As there is no transport on Ko Hai we will find it very difficult to get around with all our gear but decide to cross that bridge tomorrow and see what happens. After breakfast we return to The Yamawa Guesthouse where we are staying. There is a small seating area in the reception and to the kids disgust we get the schoolbooks out. Continuing on from the literacy they did with Toby we discuss the differences between tabloid and broadsheet newspapers. Sticking with their themes from their presentations I tell them that “all cats and guitars are banned”. They write 2 newspaper articles each in the style of The Sport and The Times and although it’s difficult they do really well and write some great articles.

In the afternoon we get some food in a decent restaurant, there is very little to do here and we are waiting for evening when it will cool down enough for us to go out to the night market. In 3 days time it will be Chinese New Year and there are lots of red lanterns decorating the streets of Trang, it looks very pretty and we would have liked to see the celebrations but as we’re now hoping to visit Laos we must keep to a tight schedule and have agreed to move on quickly.

Back at The Yamawa Guesthouse, Maisie and I decide to have a foot massage. The Thai masseuses have the strongest fingers and before long I remember likening a Thai full body massage I had in Hua Hin to nothing short of torture. Still Maisie seems to enjoy it and once it’s over my feet feel silky and I finish it off with clipping my nails and repainting them in readiness for the beach

Thailand

Predictably, as the alarm went off at 7am this morning we struggled to scrape our arses out of bed. Late last night we decided that if we felt too tired this morning we would stay another day but in the end we go for it and get a taxi to the ferry port at 8am. The ferry costs us 14 pounds for the four of us and the journey takes an hour. We arrive at the Thai port of Satun and immigration takes around another hour. The immigration officials are friendly and chat away to the kids but they are knackered, irritable and spoiling for a fight with each other.

We get in a sawngthaew (pronounced songlaw) these are covered pick up trucks with two rows of benches and the main way of getting around the towns of Thailand. We ask the driver to take us to the bus station but end up getting dumped at a bus stop, still that’s ok as we want to take 5 and buy a drink.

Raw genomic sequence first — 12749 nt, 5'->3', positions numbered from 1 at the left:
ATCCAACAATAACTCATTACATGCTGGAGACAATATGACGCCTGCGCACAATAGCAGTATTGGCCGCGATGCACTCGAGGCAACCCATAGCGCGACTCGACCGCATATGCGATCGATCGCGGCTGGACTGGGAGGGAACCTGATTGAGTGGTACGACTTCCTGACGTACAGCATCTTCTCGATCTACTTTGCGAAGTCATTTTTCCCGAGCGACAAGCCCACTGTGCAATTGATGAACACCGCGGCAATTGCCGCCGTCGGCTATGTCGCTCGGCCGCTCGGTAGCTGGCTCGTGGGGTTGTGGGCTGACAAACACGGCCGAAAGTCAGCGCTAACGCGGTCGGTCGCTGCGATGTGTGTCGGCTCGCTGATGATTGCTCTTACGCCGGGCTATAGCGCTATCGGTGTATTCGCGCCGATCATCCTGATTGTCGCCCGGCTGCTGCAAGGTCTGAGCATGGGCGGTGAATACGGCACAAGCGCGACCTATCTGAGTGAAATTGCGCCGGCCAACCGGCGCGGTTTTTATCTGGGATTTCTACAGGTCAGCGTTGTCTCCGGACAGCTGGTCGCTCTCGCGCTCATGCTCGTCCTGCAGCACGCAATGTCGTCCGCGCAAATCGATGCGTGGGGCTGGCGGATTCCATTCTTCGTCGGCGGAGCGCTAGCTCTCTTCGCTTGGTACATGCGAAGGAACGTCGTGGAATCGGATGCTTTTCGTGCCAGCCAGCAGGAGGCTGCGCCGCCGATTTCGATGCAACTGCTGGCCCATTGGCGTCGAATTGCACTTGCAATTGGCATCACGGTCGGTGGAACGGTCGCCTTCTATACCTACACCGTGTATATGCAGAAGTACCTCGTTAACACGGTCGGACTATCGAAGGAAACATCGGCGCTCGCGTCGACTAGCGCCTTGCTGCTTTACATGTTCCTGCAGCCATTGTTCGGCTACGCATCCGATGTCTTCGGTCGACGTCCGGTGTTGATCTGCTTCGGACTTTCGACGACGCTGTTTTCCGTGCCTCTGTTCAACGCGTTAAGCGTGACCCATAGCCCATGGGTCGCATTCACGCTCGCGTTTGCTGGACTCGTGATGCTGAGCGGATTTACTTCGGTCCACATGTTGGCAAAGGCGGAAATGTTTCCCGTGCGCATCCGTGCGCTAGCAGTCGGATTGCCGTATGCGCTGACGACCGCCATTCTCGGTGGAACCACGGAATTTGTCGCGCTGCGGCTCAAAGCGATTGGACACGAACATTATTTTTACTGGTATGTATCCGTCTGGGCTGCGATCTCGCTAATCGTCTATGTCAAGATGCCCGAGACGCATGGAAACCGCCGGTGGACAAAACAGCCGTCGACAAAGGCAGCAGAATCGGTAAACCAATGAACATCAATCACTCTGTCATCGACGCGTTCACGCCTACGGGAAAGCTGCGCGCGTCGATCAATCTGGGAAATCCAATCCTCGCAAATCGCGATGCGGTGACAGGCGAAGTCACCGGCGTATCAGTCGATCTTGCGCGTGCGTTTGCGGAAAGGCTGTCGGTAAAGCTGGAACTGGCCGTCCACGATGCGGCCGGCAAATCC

Eventually the bus to Trang turns up. We had originally planned to go straight through to Krabi but as the kids are being evil and we are also tired we decide to go halfway there instead. We get settled at the back of the bus which is comfortable enough and empty. Just as we are congratulating ourselves on rejecting the aircon bus and going like the locals our relative peace is shattered as 5 or 6 young lads get on. They are all pissed and chatter away to us, offering us their beer and fags. We tell them we don’t drink and smoke so they get out a hanky and encourage us to sniff it instead! I’m not sure if it contained anything more than snot but we only put up with them singing and dancing around us for another half an hour before we move further up the bus and they take the hint and leave us alone from then on.

Two hours later and we arrive in Trang. It is a small town on the Andaman coast and apparently a really good place to get out to some of the islands. It doesn’t seem quite as hot as Langkawi but the landscape is similar. We have passed many coconut groves and there are limestone cliffs, waterfalls and caves in this area. As soon as we get off the bus we start walking, we are trying to put a bit of distance between us and the fellas on the bus. Although they were friendly I had a bad feeling about them and don’t want them to know where we are staying.

They don’t follow us though and soon we are some distance away and relax a bit. We find the guesthouse we want and it’s gorgeous, spotlessly clean with natural, rattan furniture, crisp white sheets and silk bed coverings. We have to share the toilet and cold showers but there doesn’t seem to be many other people staying here and we virtually have the place to ourselves. I bargain the room costs down to 200 and 250 baht. This is around 5 pounds sixty total. We are working on an exchange rate of 85 baht to the pound until we know better and have checked with the money changers.